ICOs have become sort of a buzzword in the cryptocurrency world especially in the recent months. Simply put, ICO (initial Coin Offering) is the process of raising funds for a company through a crowd sale. ICO is opposite or close to IPOs (initial Public Offering), where a company goes public for the first time. In the blockchain world of decentralization, ICOs have been seen as a natural alternative for blockchain start-ups to raise funds. The main agenda behind ICOs is to give ordinary people ability to fund projects they believe in instead of using overly long, complicated venture capital funding model.
New form of Funding
In the current venture capital funding setting, only accredited investors are allowed to fund companies/startups. These are mainly high networth individuals and established corporations. IPOs and any form venture funding are also highly regulated. In an IPO or any form of venture funding, contributors/funders get to own shares. With ICOs, a project issues ‘digital tokens’ on a distributed ledger/blockchain. The tokens are then offered to the public in exchange for virtual currencies, mainly Bitcoin or Ether. Investors buy tokens, mainly in Bitcoin or Ether, thereby giving the company funds. If the cryptocurrency succeeds and appreciates in valuation, just like stocks do on the public markets, the investors can sell the tokens at a profit. The tokens/coins signify some sort of value that may go up or down. Holders can exchange the tokens in exchanges or other platforms.
This is what the founder of Ethereum, Vitalik Buterin said about Ether.
“Ether is a product, NOT a security or investment offering. Ether is simply a token useful for paying transaction fees or building or purchasing decentralized application services on the Ethereum platform; it does not give you voting rights over anything, and we make no guarantees of its future value.”
The first ICO was Mastercoin (now Omni) in 2013 and later followed by Ethereum in 2014. It was like a doorway had been opened because between 2014 and 2016, a total of $295 million was raised via ICOs. In 2017 alone, it has been a roller coaster as $1.366 billion has been raised so far!!. Some ICOs even raised millions in record times. For example, Tezos raised $232 million in a record 13 days, Bancor raised $153 million in three hours!!!!!.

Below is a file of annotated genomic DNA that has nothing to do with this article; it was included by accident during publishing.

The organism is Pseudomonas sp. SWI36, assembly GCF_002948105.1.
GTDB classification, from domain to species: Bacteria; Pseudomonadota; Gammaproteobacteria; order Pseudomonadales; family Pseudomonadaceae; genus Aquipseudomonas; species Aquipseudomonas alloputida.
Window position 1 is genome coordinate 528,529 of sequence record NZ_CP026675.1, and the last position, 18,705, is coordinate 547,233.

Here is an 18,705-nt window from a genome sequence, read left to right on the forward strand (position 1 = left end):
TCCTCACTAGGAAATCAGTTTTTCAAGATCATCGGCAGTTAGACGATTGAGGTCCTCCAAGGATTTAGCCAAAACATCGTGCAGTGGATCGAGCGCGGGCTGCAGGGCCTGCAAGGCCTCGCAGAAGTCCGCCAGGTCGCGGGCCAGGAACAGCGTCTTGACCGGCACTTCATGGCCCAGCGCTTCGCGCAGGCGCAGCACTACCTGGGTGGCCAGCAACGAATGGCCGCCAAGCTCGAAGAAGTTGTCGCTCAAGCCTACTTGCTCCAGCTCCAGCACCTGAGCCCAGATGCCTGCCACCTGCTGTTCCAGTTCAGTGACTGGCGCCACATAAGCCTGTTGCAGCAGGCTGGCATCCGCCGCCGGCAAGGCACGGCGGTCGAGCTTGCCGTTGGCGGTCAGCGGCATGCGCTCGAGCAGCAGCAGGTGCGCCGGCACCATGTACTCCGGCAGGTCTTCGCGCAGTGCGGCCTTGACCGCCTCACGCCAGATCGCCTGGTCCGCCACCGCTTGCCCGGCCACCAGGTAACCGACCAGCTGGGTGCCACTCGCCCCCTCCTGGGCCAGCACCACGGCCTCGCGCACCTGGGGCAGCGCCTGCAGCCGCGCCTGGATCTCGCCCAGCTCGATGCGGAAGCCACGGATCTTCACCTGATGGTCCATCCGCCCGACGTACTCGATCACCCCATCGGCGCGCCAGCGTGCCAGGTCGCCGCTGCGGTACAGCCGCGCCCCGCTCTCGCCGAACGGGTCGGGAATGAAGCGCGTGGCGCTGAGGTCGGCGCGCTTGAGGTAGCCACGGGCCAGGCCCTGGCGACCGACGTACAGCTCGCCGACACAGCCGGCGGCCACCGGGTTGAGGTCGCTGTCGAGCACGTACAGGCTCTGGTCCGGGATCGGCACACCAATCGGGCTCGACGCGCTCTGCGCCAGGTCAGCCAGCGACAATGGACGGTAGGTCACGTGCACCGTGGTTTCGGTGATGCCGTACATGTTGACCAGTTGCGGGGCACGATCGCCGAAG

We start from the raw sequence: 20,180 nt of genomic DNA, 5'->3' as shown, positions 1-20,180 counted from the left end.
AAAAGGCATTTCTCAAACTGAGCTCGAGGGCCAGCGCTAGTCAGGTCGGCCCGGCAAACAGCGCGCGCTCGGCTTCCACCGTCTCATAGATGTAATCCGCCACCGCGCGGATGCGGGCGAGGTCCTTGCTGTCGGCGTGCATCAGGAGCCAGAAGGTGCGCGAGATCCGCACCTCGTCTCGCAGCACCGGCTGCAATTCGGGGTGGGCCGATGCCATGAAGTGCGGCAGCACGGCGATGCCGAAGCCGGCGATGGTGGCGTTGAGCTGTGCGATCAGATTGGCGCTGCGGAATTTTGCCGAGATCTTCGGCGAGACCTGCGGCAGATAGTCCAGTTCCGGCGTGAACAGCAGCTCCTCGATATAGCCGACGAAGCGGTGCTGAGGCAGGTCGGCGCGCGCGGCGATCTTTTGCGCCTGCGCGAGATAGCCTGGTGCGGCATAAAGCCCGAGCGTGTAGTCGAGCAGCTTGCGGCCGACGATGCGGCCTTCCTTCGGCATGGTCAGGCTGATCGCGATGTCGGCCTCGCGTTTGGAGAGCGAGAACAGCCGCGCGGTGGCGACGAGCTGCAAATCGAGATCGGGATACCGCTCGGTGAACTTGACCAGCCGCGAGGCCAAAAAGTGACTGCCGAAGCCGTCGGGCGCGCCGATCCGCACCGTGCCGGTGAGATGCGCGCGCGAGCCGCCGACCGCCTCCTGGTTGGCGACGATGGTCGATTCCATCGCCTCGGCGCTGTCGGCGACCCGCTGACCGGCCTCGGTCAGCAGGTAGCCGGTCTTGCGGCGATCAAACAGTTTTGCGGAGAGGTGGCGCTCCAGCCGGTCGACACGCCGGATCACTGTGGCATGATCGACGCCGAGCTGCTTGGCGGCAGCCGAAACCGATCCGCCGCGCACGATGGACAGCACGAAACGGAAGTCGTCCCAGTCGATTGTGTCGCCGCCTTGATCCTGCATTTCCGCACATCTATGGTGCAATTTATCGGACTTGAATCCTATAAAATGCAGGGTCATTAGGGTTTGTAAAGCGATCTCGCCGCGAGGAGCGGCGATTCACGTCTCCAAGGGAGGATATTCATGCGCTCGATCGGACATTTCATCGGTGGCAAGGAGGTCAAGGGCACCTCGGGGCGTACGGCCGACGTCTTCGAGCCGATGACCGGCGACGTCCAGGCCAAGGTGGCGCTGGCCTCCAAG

Need for regulation?
As the craze continues, the SEC (securities and exchange commission in USA) issued a statement that they will need to regulate ICOs. They argue that sale of tokens would be considered a sale of securities and therefore subject to relevant rules and regulations. In the current state, the tokens issued by companies in ICOs do not signify ownership rights, voting, or some income like dividends which is the case in share ownership. However, it is still unclear where this would go in the long term.
[ED note; ICOs are currently unregulated, investors can lose the entire investment].
My opinion is that of course there needs to be some of regulation/control in order to ensure people do not invest in sham projects. However, the concept behind ICO could change entirely how we fund companies. The growth and adoption of a new technology signifies a gap or need in the industry and I think ICOs point to the fact that people are willing to partake in funding companies in a more open way than it currently is.
In Kenya for example, crowdfunding initiatives are not in short supply. People are crowdfunding every day for projects related to weddings, family emergencies, school fees and other related projects. Could we go a step further and crowdfund for companies? Absolutely. The concept behind ICOs could be deployed in Kenya and Africa in order to reduce the bottlenecks and challenges startups go through in order to access funding. With better control mechanisms put in place, ordinary investors can participate in this decentralized revolution and hopefully fund companies that go on to become globally dominating and reap the returns for investors. Already there are some developments in this aspect. Eventually, there will be a better framework and some interesting developments might take place on this front. We will be sharing more on these developments in subsequent posts so be sure to keep checking the site.